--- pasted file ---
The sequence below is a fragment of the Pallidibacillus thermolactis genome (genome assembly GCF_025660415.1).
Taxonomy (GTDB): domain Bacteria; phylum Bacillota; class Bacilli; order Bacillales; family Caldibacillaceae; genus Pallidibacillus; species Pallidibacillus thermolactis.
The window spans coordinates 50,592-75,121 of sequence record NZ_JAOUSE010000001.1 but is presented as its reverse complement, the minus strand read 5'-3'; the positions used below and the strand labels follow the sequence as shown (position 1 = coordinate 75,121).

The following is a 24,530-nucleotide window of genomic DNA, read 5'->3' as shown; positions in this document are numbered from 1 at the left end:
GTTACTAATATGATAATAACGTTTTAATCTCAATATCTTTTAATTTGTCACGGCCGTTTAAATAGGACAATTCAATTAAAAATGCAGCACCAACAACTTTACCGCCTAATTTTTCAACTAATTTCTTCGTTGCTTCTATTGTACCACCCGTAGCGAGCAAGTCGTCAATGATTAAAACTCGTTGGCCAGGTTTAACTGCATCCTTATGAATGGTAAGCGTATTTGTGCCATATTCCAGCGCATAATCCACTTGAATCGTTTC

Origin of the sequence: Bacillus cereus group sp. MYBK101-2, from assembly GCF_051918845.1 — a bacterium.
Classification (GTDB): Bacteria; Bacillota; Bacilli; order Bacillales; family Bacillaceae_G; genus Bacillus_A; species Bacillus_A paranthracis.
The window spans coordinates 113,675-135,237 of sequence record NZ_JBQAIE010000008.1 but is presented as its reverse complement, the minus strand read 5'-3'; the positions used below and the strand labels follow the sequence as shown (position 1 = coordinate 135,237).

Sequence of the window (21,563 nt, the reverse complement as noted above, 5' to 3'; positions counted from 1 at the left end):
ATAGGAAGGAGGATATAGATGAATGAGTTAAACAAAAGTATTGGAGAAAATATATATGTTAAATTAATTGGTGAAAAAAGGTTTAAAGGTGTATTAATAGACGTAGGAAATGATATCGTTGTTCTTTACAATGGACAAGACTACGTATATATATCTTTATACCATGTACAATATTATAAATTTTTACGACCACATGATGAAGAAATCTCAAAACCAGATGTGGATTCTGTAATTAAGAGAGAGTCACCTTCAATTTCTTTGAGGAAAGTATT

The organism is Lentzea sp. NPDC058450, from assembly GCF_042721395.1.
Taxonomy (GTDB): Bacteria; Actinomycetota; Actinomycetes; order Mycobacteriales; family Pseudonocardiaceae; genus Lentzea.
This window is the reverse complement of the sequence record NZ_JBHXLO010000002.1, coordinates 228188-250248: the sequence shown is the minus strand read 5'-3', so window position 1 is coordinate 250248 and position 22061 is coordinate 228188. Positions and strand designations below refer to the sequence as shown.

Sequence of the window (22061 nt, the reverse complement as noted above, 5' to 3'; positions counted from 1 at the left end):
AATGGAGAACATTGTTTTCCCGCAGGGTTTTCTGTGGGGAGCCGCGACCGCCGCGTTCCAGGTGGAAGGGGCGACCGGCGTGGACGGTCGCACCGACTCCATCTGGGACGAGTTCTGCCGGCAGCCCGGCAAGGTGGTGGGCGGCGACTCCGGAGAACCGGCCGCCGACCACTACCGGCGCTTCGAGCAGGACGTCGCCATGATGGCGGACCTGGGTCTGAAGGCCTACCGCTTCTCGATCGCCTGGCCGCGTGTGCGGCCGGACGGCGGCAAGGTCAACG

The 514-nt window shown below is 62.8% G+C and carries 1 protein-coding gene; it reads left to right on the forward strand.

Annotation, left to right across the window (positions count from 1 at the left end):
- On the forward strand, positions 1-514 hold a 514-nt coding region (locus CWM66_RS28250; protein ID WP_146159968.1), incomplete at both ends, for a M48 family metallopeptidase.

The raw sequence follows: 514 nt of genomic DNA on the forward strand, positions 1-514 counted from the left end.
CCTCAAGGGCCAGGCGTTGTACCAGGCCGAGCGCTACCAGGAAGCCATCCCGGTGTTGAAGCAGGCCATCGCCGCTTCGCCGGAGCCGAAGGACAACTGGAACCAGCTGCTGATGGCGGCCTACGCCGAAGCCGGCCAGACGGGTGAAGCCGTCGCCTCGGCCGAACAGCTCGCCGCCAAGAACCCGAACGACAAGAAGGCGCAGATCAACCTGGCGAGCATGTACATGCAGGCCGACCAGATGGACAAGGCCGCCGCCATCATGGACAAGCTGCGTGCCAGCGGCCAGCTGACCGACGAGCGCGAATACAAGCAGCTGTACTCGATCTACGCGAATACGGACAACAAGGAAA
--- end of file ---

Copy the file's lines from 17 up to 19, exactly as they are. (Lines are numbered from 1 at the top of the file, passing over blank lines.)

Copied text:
Annotation, left to right across the window (positions count from 1 at the left end):
- On the forward strand, positions 1-514 hold a 514-nt coding region (locus CWM66_RS28250; protein ID WP_146159968.1), incomplete at both ends, for a M48 family metallopeptidase.

The raw sequence follows: 514 nt of genomic DNA on the forward strand, positions 1-514 counted from the left end.